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Renting to Dog Owners: It Doesn't Need to Stink

Engaging residents in effective community poop clean-up

For housing managers, it can be problematic issue: how to persuade your residents to clean up after their dogs. Uncollected waste causes resident complaints, can be a health hazard and makes your property less attractive to current and prospective residents. Often, it’s a few residents who are the problem while the majority comply and are great pet families. Fortunately, there are a number of ideas that can work for your community.

Why don't people scoop their poop?

From the rental office perspective it can seem like residents are ignoring their dog’s waste as some sort of ‘statement’ or rebellion. In reality, the reasons people provide for not cleaning up are pretty simple:

  • Belief that dog waste is natural; a fertilizer that's good for the earth (this is unfortunately a myth)
  • Don’t have a bag/forgot a bag
  • Don’t like to carry a full bag of poop/be seen carrying poop (the "ick" factor)
  • Unaware it’s the law/policy in their community
  • Persuasion strategies that work

  • Place bag dispensers near the exit doors, so if someone forgets theirs, they can grab one before they need one. Dispensers are often placed further out, but placing them near doors as well may help residents whose dogs have been “holding it” all day.
  • Place your trash receptacles along the most common walking routes, or on the path residents use to return to their buildings. Residents want to be rid of full bags as soon as possible, so cans that are clean and close to the building will get used, especially in wintertime.
  • Put hand sanitizer stations near the doors or receptacles, so residents can clean up after doing the right thing.
  • Clearly explain the property rules at move-in. Explain that it’s a community norm for all residents to pick up, and ensure new residents know where the resources are.
  • Provide biodegradable bags and a bag dispenser that clips onto a leash at move-in. You can brand this low-cost collateral and get free advertising if your residents walk their dogs off-property. Plus, this reduces the ‘ick’ excuses (see above)!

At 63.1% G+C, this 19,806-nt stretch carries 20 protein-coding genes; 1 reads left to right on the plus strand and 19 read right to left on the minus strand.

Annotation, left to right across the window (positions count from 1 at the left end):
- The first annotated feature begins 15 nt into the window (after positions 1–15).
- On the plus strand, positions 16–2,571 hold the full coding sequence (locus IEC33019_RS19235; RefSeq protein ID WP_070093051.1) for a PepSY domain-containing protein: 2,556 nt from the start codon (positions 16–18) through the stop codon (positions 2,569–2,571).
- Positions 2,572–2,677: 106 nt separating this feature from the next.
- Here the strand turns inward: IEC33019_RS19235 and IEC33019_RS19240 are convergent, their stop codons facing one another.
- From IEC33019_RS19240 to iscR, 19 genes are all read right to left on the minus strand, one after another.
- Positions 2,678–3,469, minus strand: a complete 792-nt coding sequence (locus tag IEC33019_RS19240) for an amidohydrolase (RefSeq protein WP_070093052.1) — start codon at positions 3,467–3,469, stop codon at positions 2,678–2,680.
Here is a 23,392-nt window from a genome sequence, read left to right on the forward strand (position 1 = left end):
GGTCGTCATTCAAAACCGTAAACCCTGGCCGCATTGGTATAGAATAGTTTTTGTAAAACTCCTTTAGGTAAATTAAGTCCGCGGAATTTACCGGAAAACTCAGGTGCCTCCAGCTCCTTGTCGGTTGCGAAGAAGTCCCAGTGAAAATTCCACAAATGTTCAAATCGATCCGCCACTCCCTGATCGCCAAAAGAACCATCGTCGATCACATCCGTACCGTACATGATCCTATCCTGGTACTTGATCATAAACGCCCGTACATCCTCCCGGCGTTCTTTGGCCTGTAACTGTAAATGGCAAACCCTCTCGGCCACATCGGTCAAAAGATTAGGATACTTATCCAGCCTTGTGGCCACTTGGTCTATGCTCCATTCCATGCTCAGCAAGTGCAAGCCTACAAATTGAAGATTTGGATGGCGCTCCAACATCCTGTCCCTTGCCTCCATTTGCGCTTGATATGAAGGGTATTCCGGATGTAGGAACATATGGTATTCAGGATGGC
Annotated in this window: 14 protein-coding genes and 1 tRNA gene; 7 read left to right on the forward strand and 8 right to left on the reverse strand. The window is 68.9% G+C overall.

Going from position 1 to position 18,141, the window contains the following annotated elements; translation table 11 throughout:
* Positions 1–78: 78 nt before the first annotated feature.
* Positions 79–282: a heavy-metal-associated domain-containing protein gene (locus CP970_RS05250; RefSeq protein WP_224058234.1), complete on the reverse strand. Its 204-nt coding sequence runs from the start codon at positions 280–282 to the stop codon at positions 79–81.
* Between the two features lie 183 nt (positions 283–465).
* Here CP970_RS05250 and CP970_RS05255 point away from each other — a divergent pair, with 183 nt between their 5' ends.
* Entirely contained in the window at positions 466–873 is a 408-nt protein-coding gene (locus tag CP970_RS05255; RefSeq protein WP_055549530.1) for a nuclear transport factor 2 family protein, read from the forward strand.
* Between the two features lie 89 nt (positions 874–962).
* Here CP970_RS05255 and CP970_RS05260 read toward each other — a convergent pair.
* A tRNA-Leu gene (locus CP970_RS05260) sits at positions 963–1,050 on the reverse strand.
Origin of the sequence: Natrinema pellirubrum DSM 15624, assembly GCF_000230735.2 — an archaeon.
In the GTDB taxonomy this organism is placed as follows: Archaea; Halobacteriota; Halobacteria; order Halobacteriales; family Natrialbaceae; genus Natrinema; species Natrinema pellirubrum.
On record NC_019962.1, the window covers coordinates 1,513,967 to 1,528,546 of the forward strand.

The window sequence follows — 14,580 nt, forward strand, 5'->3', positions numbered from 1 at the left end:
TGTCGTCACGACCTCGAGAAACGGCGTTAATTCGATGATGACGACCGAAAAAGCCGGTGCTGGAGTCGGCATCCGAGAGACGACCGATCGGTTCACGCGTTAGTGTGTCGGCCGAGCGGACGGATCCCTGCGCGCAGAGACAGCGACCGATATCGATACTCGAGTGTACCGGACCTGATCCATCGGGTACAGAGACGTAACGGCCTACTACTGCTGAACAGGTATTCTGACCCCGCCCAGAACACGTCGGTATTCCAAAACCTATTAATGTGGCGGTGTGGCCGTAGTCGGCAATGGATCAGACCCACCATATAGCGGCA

• Add signage in key locations that informs residents of the norms. “We pursue and fine the 3% of residents who do not pick up after their dogs” informs everyone that few people violate the rules, and that management will notice those who do.
  • Have a sense of humor: “There is no Poop Fairy; scoop your poop” has proved to be effective campaign signage in Greenville County, S.C. You can create your own, or repurpose theirs. Residents deserve a laugh while they're picking up poop, right?
  • Use a biodigester system that shows your property is committed to reducing waste and protecting the environment. You'll save money on trash removal costs.
  • Addressing problems

  • Your property needs a clear set of rules and consequences for violations. Make rules available at the resident portal and in the office so residents see them frequently. This frees your staff to offer great customer service and answer questions.
  • Be consistent in fining residents who are witnessed not cleaning up after their dog. Strict enforcement supports the community norm that dog waste is picked up by residents. However, false accusations or non-eyewitness accounts should be handled judiciously; consider sending a gentle note that lets people know management cares who scoops their poop.
  • Show residents you’re serious about pet pickup. Many housing companies use services (such as professional poop-scooping or, in the case of ongoing problems, collecting dog DNA so that they can match a sample to its source dog and owner). This is the gold standard for properties with high expectations of their residents, and it’s been shown to work: No one wants to get busted, so people remove the “forensic evidence.” Costs can be absorbed by pet fees you’re already collecting.
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